This FARGO review contains spoilers.
Fargo Season 4 Episode 9
If last week’s Fargo featured a climactic shootout at a train station that felt strongly influenced by The Untouchables, “East/West” looks back even further in film history for inspiration. In a not-so-subtle homage to the Wizard of Oz, Fargo goes black and white and prominently features a small dog and a Kansas tornado, but here the fortune teller that Dorothy finds while running away is replaced with a vague billboard, which takes on a deeper and more ominous meaning by episode end. By far the most stylish episode in the season, “East/West” is brief but welcome detour ahead of Season 4’s final two episodes.
Though the episode invites comparison to the Wizard of Oz, it’s also deeply informed by the Coen Brothers’ filmography, more so than the typical installment. The hour finds Rabbi and Satchel on the road, trying to flee Constant Calamita’s pursuit. Their journey leads them to the Barton Arms’ hotel in which they encounter a whole house of colorful characters despite the black and white presentation. There’s a chatty Dale Carnegie disciple, an aspiring oil tycoon on his way to Texas for a fresh start, and a strange pastor traveling with his mother. The whole hotel is split right down the middle, a product of deep-seated ideological differences between the pair of sisters that own the business.
The quality tips over into being a little too effortful and obvious when Rabbi becomes tripped up over a half-finished billboard across the street from the hotel. Instead of letting viewers chew on the imagery and symbolism for ourselves, the writers have Milligan ask the billposter “The future is what? What’s it going to say?” and the billposter reads the subtext back to us. Still, it somehow ends up being emotionally affecting seeing the young Satchel, alone and in a strange new land (now in color, of course) standing underneath the taunting billboard by the episode’s end.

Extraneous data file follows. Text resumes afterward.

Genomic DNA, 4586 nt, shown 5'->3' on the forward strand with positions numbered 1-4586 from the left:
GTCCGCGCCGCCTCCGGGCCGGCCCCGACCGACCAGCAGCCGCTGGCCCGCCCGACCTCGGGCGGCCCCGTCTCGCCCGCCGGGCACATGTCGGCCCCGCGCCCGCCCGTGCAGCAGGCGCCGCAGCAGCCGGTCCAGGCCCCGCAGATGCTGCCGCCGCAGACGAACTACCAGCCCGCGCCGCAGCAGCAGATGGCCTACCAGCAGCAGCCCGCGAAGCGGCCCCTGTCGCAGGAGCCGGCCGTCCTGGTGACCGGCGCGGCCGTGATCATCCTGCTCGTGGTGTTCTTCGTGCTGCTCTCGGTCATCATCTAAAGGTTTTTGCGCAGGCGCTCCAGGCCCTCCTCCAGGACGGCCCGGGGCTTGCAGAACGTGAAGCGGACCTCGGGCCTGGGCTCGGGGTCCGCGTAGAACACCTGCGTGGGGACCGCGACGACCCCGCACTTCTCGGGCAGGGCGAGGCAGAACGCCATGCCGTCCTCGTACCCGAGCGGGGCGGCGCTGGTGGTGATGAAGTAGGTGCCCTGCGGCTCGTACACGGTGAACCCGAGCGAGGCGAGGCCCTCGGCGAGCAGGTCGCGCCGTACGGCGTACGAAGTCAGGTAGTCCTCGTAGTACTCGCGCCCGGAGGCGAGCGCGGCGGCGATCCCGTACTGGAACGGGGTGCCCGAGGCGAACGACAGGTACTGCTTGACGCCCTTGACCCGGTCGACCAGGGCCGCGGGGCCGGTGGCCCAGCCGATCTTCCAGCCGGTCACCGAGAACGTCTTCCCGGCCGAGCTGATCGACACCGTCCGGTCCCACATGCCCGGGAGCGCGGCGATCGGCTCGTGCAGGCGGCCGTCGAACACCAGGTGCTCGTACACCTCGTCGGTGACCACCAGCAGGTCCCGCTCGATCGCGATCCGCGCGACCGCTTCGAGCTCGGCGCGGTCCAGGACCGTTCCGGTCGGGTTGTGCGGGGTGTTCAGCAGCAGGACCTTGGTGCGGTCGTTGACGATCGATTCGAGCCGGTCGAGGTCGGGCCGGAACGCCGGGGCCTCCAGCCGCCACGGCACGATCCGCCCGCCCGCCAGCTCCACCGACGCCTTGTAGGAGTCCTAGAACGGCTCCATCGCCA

Further than the quirky characters, the plot in “East/West” feels reminiscent of a typical Coen Brother American Crime yarn. Rabbi attempts to retrieve about $5,000 that he stashed in an old building years ago, but when he arrives at the building, the business has changed and the wall that he stashed his cash in is noticeably absent. Knowing that the new owner found the cash during renovations, Rabbi returns later with a gun and confronts the owner and his brother. Ben Wishaw sells his conflicted gangster shtick well, as Rabbi’s experience tells him he must punish the dimwitted yuppies that helped themselves to his money, but his newfound conscious can’t abide the violence. He leaves empty handed, just in time to prevent Satchel from being the victim of racial profiling at the hands of a cop.
Back at the hotel and trying to conjure up a plan, Rabbi realizes it is Satchel’s birthday. Rabbi’s compassion for the boy forces him to seek out a gift, and he heads to the nearest fill station to get some sweets. Little does Rabbi know that Cannon’s man Omie had been using that same fill station as a trap to catch Calamita. “East/West” opens with Omie stumbling upon the remote station with a hostage in his trunk. In exchange for being allowed to stake out there for the day, the station attendant has Omie and his captive crook paint for him. This season has given the impression that there were many side stories lost in editing this season, and my gut tells me Omie’s character was a victim to much of it. I’m sure his inclusion in the episode’s climax may have felt more meaningful had we seen what was originally intended for the character.
Once Rabbi arrives, Omie has already been downed by Calamita, who instantly clocks Rabbi. Fittingly, the brewing storm that’s been taking place in the episode’s background finally comes to the forefront. Calamita peruses the Irishman and puts a bullet in Rabbi’s shoulder, but Omie rises one last time to prevent Calamita from delivering the killing blow. Calamita quickly dispatches of Omie and turns his attention back to Rabbi, but the winds finally transform into a good ol’ Kansas tornado and seemingly sweep all of the gangsters away. It’s quite the sequence, and the shot holding on Rabbi’s face as he’s swept into the air really resonates.
As mentioned earlier, this leaves Satchel alone without his guardian. It’s a bummer for the kid, and for us, as Rabbi was the series’ most compelling character, even if the sad-eyed gangster with a heart of gold story has been told hundreds of times before. It will be interesting if we find out where Satchel ends up, or if we’ll get official confirmation that he is a younger version of Season 2’s Mike Milligan. “East/West” was still a fun detour during a mostly by-the-numbers season. With just two episodes left, will this be the best Season 4 has to offer?